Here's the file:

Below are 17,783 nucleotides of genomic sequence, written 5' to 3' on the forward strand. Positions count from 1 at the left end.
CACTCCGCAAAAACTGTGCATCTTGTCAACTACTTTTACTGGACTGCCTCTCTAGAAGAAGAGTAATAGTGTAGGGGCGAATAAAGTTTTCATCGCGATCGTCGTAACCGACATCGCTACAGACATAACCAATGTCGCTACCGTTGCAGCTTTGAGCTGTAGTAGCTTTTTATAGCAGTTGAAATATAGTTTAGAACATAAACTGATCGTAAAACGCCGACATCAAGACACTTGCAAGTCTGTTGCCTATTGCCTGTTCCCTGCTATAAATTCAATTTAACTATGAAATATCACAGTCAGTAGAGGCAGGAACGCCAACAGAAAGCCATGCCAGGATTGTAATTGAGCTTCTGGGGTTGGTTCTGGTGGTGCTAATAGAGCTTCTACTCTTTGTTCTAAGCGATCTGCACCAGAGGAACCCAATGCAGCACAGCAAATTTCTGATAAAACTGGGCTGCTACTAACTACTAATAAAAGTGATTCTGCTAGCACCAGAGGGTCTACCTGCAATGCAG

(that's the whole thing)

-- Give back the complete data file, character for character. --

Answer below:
Below are 17,783 nucleotides of genomic sequence, written 5' to 3' on the forward strand. Positions count from 1 at the left end.
CACTCCGCAAAAACTGTGCATCTTGTCAACTACTTTTACTGGACTGCCTCTCTAGAAGAAGAGTAATAGTGTAGGGGCGAATAAAGTTTTCATCGCGATCGTCGTAACCGACATCGCTACAGACATAACCAATGTCGCTACCGTTGCAGCTTTGAGCTGTAGTAGCTTTTTATAGCAGTTGAAATATAGTTTAGAACATAAACTGATCGTAAAACGCCGACATCAAGACACTTGCAAGTCTGTTGCCTATTGCCTGTTCCCTGCTATAAATTCAATTTAACTATGAAATATCACAGTCAGTAGAGGCAGGAACGCCAACAGAAAGCCATGCCAGGATTGTAATTGAGCTTCTGGGGTTGGTTCTGGTGGTGCTAATAGAGCTTCTACTCTTTGTTCTAAGCGATCTGCACCAGAGGAACCCAATGCAGCACAGCAAATTTCTGATAAAACTGGGCTGCTACTAACTACTAATAAAAGTGATTCTGCTAGCACCAGAGGGTCTACCTGCAATGCAG